The Case: A couple of years ago I was hired by a law firm to create map exhibits in support of a lawsuit. It involved the Las Conchas Fire. This wildfire burned in late summer of 2011 in the Jemez Mountains north of Albuquerque and west of Los Alamos, New Mexico. At the time it was the largest wildfire in New Mexico's history. In the end it burned 156,000 acres. This area includes much of Bandelier National Monument and threatened Los Alamos National Labs.
The fire was contained by August 3rd. As chance would have it, a huge monsoon thunderstorm hit on August 21st causing severe flooding to Cochiti Pueblo which lies downstream from the burn area.
My involvement: I was working for the plaintiff's which included both Cochiti and Jemez Pueblos. The lawsuit was against the Jemez Mountains Electric Cooperative, Tri-State Generation and Transmission Association and the U.S. Forest Service for negligence in causing the fire. The map exhibits I made were pretty pedestrian by most cartographic or GIS perspectives. They were simple maps from existing data that put the extent of the fire and subsequent damages in context. However, I've never had to document a project to the extent I did for this. Data sources, dates and times, methods, software, phone calls, email exchanges all had to be documented thoroughly.
Outcome of the Lawsuit: In late 2015 a jury found that the two utility companies were 95% responsible for the negligence that lead to the ignition of the fire. The fire started when a diseased aspen tree fell onto the power line. They basically found that the tree should not have gotten to the point that it could fall on the line. The utility companies should have preemptively cut the tree, which was clearly visible from the right-of-way.
Expert Witness for Damages: In 2016 I found out that there would be a follow on trial to assess damages caused by the fire. I would be needed as an expert witness. At first it felt exciting, but it wasn't long until it felt daunting. Last summer I was deposed by Tri-State. I learned very quickly why they tell you to use Yes and No as answers whenever you can. Answering in any other way sent the attorney down a rabbit hole of rapid fire questions in search of some nugget he could use. It only lasted a little more than an hour but it felt like three. It was especially challenging because the attorney knew nothing of map scale, watershed delineation, or geospatial technology. At one point I was asked about which watershed a point fell in. I wasn't sure what the point of the question was. All I could say was, "According to this dataset yes." That lead to more questions, at which point I tried to explain that they are called HUC's, and that they are scale dependent etc. This lead to questions about best practices and ethics. Throughout I was honest and just tried to keep my composure.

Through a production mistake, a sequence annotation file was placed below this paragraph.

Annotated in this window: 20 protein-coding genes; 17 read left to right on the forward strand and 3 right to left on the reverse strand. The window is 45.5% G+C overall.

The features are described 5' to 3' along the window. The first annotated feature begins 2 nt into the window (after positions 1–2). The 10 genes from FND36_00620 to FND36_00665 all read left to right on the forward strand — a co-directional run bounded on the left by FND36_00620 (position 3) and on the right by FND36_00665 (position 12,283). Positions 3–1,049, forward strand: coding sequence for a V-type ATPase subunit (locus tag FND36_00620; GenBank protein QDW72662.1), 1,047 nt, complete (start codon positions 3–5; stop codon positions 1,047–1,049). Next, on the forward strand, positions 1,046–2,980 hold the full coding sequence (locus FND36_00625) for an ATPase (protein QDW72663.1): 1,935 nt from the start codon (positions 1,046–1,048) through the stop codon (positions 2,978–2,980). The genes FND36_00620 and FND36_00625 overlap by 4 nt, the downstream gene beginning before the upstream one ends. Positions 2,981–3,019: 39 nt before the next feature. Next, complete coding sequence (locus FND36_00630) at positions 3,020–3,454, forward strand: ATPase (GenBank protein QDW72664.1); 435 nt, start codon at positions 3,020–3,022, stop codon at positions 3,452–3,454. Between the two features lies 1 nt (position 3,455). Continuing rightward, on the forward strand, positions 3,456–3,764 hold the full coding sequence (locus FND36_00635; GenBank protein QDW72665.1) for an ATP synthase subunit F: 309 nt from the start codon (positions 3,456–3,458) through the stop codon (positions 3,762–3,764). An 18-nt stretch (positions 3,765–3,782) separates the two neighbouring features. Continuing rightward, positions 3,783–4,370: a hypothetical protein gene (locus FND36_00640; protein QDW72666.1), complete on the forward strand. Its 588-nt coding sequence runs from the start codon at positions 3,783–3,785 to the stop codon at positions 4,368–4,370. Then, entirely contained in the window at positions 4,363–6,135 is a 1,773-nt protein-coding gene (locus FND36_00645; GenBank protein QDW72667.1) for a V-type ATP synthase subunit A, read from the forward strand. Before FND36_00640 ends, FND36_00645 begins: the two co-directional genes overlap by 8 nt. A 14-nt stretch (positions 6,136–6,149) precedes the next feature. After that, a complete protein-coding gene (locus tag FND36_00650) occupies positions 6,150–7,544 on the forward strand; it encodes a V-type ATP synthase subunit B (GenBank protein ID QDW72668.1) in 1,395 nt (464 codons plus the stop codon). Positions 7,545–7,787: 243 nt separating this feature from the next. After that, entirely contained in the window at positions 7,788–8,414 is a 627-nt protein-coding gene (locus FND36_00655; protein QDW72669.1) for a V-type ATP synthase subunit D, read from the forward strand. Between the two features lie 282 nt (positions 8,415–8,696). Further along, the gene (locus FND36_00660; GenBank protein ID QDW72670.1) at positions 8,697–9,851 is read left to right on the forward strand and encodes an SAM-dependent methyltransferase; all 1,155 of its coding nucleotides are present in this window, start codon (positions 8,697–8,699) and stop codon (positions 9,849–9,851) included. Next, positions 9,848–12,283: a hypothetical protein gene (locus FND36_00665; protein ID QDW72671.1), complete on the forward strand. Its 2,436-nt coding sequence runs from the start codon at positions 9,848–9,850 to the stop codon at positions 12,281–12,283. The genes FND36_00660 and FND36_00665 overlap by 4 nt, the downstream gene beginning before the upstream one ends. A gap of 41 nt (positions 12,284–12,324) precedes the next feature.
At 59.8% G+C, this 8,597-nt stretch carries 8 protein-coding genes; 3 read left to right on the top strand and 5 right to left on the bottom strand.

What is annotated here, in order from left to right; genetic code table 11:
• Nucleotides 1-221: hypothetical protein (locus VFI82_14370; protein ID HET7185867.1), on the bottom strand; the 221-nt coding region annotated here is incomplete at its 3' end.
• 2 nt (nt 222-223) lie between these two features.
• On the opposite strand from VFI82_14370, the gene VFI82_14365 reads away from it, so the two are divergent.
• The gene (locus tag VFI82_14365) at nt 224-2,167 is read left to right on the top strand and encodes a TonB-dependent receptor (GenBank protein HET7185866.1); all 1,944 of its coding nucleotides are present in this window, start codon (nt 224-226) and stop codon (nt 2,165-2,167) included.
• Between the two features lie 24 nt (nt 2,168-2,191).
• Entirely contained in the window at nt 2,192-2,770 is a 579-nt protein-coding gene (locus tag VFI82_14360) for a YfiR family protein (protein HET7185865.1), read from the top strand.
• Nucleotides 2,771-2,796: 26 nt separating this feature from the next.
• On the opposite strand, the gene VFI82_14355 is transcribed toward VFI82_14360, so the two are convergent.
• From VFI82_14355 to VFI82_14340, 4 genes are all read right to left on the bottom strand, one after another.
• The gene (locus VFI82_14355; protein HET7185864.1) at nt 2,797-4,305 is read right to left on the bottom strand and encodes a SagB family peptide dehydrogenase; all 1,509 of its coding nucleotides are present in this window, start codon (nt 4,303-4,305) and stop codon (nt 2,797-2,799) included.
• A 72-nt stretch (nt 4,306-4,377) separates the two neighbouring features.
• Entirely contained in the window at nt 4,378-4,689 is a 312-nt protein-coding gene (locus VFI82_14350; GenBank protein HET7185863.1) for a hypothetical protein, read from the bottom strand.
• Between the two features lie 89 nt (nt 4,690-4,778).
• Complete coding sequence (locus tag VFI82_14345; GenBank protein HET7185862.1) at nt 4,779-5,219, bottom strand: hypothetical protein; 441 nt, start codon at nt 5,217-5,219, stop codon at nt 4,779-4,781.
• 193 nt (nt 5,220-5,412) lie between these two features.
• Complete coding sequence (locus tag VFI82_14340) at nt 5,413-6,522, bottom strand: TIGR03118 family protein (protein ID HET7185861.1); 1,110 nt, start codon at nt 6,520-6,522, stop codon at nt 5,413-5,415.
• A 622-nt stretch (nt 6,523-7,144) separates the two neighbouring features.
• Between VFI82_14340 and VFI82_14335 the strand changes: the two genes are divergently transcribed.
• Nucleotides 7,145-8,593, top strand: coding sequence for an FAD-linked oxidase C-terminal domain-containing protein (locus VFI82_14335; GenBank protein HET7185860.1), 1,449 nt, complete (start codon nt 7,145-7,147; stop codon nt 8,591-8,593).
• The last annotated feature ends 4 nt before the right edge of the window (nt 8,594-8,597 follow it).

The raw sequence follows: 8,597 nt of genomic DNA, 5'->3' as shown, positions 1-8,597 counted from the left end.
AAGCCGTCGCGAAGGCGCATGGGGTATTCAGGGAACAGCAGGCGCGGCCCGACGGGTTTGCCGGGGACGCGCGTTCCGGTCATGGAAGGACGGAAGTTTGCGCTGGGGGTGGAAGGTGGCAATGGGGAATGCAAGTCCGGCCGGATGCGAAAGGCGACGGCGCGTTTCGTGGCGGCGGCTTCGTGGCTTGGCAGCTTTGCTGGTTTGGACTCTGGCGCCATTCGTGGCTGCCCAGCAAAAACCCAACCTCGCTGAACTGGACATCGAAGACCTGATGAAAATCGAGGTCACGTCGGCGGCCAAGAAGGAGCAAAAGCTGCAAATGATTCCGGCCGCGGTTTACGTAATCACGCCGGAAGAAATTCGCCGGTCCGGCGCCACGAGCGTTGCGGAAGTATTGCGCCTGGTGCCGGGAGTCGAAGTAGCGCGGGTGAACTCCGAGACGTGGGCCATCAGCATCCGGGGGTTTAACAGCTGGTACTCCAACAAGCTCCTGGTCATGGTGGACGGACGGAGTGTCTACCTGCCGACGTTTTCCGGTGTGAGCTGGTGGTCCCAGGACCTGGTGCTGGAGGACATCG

Early this year I was prepped to appear on the stand. I met with the attorneys several times to practice. I felt very ready even for the unknown questions Tri-State would cross examine me with. This was going to be a jury trial and my teaching experience definitely helped me feel more prepared to explain details to laypeople. However, the night before I was to take the stand, I found out that the defense had accepted all my exhibits. They didn't need me to take the stand after all. It was seriously anti-climactic.
The good news was that I was told that my exhibits appeared every day of the two week trial. They had been helpful to the case. In the end Tri-State settled. I don't know all the details, but am glad to have helped the Pueblos get something in return for all the damage done by the flooding. If I have to do this again I know it will be easier the second time.